Karrie Roman © 2018
All Rights Reserved
“It’s just not right, Will,” Jack grumbled.
Will watched him, doing his best to hide a smile, as Jack sorted through their combined decorations. Neither of them had many. Will, because he’d rarely even thought of Christmas in the past, much less celebrate it. And Jack, for a similar reason, according to him.
Here they were, standing before the eight-foot tree they’d bought with only a handful of ratty decorations to adorn it.
“We could get more,” Will suggested.
“Oh we’re getting more. Shops will still be open,” Jack said glancing at his watch. “Let’s go.”
“We could go tomorrow. It’s the weekend,” Will suggested. He was much more comfortable leaving the house these days, but it was almost 8.00 pm and the shops shut at 9.00 o’clock. He didn’t want to be one of those last minute customers.
“Will Blaikie.” Jack shook his head as though thoroughly disgusted. “The Christmas tree goes up on December first. That’s the rule.”
“But why?” Will couldn’t help himself sometimes. He wasn’t used to being so comfortable with another person to be able to take the piss out of them, but he loved doing it with Jack.
“I don’t make the rules, Will. I just follow them,” Jack sniffed as if that settled it. He reached for his keys and stalked toward the front door. Apparently, these Christmas rules were serious business. Maybe he thought Santa wouldn’t come to him if he broke them.
“And besides,” Jack continued, “I am not brave enough to hit the stores on a Saturday a few weeks before Christmas.” Jack shuddered as though the idea terrified him.
Will tried—and failed—to keep the smile from his face as he followed Jack out of the house. He was the bravest man Will knew, so Jack being afraid of Christmas shoppers seemed improbable.
Fifteen minutes later, they were in the Christmas trim department of their local Myers. The display trees looked so beautiful; it was going to be hard to choose which decorations to go with. Will reached out and slid his fingers through blue-and-silver tinsel. He looked up and caught Jack watching him with something akin to horror on his face.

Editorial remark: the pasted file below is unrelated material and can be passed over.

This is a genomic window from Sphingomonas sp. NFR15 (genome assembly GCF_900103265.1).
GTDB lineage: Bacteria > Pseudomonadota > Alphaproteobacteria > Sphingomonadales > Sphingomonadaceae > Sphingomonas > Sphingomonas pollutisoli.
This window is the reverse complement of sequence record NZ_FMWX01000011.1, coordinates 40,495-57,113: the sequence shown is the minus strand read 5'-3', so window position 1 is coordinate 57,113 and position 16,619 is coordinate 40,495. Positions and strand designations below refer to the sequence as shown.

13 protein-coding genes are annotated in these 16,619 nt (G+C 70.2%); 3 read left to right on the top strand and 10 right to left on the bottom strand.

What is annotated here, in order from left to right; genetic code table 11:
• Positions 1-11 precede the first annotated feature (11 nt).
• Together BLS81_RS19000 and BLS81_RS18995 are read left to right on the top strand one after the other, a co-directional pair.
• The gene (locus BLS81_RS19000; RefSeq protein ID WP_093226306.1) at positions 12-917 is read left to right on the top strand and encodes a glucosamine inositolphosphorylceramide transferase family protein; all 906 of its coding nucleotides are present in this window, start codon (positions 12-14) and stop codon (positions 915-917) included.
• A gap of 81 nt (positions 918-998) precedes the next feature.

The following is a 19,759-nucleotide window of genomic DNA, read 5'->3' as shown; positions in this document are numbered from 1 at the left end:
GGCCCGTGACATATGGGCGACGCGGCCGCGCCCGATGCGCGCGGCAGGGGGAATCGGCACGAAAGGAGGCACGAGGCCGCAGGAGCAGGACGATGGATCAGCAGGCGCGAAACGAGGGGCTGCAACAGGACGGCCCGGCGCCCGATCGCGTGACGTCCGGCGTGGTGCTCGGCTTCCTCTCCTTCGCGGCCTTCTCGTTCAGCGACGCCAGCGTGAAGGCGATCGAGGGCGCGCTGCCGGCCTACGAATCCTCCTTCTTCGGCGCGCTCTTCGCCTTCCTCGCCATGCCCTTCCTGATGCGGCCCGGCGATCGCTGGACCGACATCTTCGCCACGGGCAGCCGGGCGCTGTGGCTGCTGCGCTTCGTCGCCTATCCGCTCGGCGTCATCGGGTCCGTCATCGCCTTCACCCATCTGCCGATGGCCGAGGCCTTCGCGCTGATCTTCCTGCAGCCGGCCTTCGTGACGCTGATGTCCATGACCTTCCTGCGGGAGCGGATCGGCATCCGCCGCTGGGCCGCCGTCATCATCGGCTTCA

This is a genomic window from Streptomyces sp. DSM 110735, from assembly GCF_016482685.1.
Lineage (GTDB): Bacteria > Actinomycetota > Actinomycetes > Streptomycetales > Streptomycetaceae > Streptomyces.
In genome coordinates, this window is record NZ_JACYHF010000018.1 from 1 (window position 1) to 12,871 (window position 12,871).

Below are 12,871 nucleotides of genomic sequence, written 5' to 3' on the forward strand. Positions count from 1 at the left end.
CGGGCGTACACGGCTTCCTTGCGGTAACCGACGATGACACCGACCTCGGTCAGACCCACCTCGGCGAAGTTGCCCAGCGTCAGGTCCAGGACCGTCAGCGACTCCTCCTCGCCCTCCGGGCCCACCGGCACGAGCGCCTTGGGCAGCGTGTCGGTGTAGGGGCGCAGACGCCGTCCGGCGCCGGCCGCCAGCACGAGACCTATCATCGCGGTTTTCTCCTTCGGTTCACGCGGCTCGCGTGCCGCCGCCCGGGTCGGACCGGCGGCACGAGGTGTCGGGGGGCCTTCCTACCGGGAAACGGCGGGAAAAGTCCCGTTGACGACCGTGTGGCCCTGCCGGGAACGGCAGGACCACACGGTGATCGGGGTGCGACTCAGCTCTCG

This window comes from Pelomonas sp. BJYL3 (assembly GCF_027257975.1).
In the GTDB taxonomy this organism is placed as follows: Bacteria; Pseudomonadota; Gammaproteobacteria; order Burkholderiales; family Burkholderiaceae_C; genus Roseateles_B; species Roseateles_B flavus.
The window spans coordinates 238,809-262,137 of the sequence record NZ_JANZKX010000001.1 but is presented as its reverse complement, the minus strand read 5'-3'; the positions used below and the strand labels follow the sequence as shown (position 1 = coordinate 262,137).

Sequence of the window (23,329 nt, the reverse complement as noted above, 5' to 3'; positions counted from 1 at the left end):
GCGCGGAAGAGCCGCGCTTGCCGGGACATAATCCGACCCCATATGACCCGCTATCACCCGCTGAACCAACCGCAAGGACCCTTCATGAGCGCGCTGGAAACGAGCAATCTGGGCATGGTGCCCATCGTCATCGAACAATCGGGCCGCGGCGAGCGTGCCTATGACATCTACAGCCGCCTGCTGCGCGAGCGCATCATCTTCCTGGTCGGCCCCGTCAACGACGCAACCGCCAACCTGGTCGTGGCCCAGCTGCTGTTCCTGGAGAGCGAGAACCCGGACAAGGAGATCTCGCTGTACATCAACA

“You do know the Christmas colours, right?” Jack asked.
Christmas colours? No, he really didn’t think he did know them, but from Jack’s expression, he thought it best not to confirm that out loud. “Um…refresh my memory?”
“Red, green, and gold. Please god, tell me you’re not one of those people who like blues and silvers on their trees?” Jack frowned.
Was he serious about this? Will was trying so hard not to laugh. Who’d have thought tough homicide detective Jack Mitchell would be so uptight about Christmas decorations. “Actually, Jack, I like all the colours of the rainbow on my tree.” Will glanced around for inspiration, and realising Jack had to be a Christmas traditionalist, decided to have some fun. “And look at these fairies and masquerade masks. They’ll look amazing.” Will picked up a few of the offending decorations and waved them in Jack’s disgruntled face.
“Ooh, and what is Christmas without some bejewelled dragonflies?” Will asked with an overabundance of enthusiasm. Jack was still just watching him. Maybe he was rethinking the life choices that had brought him to Will.
“Will, do you remember before I moved in, we talked about the future, our goals, dreams, whether or not we wanted kids? You know—all the things sensible couples discuss before moving in together?”
“Sure, I do, Jack,” Will replied, feigning ignorance of where this was going.
“I think we missed something important. I mean, I can negotiate and compromise on just about anything, but Christmas trees have to be done a certain way and that’s—” He gestured helplessly at the decorations Will held in his hands. “—that’s just not it.”
Will smiled gently, put the decorations down, and pressed his lips to Jack’s. “I know, baby. I’m just teasing.”
Jack visibly relaxed. “Oh thank god. For a minute there… You’re gonna pay for that, Will Blaikie.”